Next up for Minnesota? Locally crafted CBD and THC brews.

Next up for Minnesota? Locally crafted CBD and THC brews.

Now that Minnesota’s given the OK to edibles and drinks with small amounts of THC — and made it clear that CBD is legal in food and beverages — breweries in the state are making plans to deliver.

Minneapolis Cider Company hopes to be the first release a THC drink, according to Bring Me the News. A nonalcoholic cider mixed with 3 milligrams THC, it’ll be called “Trail Magic” and is meant to be roughly equivalent to a hard cider with 5 percent alcohol content.

“THC is an alternative to alcohol that gives consumers another choice of how to relax, unwind, and enjoy themselves with friends,” MCC co-founder Jason Dayton told Bring Me the News.

Duluth-based Bent Paddle Brewing is prepping two new releases, reports the Duluth News Tribune.

First, it’s bringing its CBD seltzer back to the taproom. A variety of CBD brews hit the market in 2019, and Bent Paddle offered a CBD seltzer until last year. But until now, Minnesota’s laws haven’t been clear about whether CBD was allowed in food and drink, leaving state agencies and retailers uneasy.

"It is a movement and something people are looking for so we're excited to bring it back," Bent Paddle’s director of taproom and retail operations, Pepin Young, told the Duluth News Tribune. "We have a true belief in CBD and what it can do for people who are using it. We see it as an alternative for those wanting an alternative to alcohol. We're also seeing a trend that others are looking for something different."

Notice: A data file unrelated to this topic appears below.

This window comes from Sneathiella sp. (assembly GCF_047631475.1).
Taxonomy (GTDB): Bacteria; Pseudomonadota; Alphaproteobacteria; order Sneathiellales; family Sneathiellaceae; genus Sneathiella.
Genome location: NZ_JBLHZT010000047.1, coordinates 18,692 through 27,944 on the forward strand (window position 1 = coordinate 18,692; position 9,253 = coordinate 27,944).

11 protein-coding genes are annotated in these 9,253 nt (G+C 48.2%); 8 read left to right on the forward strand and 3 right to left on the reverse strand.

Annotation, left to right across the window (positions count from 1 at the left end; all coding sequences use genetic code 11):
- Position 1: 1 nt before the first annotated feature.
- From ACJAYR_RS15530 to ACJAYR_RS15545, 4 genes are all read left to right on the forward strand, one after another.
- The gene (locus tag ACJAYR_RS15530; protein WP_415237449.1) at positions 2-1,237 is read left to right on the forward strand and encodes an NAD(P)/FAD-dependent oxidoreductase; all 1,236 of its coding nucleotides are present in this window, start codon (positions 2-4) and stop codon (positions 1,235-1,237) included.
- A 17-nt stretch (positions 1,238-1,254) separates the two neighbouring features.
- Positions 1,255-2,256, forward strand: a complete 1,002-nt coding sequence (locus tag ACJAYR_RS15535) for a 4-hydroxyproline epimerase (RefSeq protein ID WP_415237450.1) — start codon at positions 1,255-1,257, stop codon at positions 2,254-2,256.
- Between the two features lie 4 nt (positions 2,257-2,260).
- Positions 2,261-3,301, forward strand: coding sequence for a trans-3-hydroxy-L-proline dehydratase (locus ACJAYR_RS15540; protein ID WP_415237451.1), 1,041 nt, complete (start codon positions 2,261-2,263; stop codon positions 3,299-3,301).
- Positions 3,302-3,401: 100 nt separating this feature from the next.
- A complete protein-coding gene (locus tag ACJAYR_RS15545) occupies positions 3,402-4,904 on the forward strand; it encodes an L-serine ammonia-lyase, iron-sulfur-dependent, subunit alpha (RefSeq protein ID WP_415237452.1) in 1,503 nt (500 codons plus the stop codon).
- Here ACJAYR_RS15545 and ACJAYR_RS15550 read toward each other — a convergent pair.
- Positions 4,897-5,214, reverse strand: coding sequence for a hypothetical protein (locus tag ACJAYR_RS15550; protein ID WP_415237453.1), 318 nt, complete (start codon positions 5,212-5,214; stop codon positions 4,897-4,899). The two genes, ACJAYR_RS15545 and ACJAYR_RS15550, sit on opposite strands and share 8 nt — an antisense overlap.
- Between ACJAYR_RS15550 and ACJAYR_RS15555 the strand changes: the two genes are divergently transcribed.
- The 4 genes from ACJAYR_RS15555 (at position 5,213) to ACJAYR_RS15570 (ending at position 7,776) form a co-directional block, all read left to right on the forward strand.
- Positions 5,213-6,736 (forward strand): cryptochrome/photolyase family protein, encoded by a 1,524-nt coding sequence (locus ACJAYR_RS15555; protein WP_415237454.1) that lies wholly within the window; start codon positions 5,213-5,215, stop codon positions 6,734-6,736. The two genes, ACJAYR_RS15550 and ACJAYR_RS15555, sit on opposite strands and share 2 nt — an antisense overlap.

The brewery’s also planning to debut a new seltzer with a blend of THC and CBD. A 12-ounce can will contain 2 mg THC and 25 mg CBD, both locally sourced.

And Minneapolis-based Indeed Brewing announced earlier this month that it’s working on a nonalcoholic THC seltzer with 2 mg THC and 2 mg CBD, reports the Star Tribune. It’ll be called “Two Good.”

"We see more and more customers drinking less alcohol who are interested in alternative experiences," said Indeed CEO Tom Whisenand told the Star Tribune. "We're excited to have another offering.”

Like beer, wine and hard seltzers, many people won’t notice the effect of a single drink with 2 to 3 mg of THC. But after two or three, the effects on mind and body would be perceptible to most.

Both Indeed and Bent Paddle will source their water-soluble cannabinoids from a Minnesota processing company, Superior Molecular, which in turn gets its hemp from Minnesota hemp farms.

More to come? Bob Galligan, director of government and industry relations for the Minnesota Craft Brewers Guild, confirmed that there’s a lot of interest in THC within the brewing community.

“We have members who are super curious as to the regulations and the ability to do THC seltzers," Galligan told the Star Tribune. "I know there are some who have started or will start producing them, and right now it's up to each business owner as we wade into these waters.”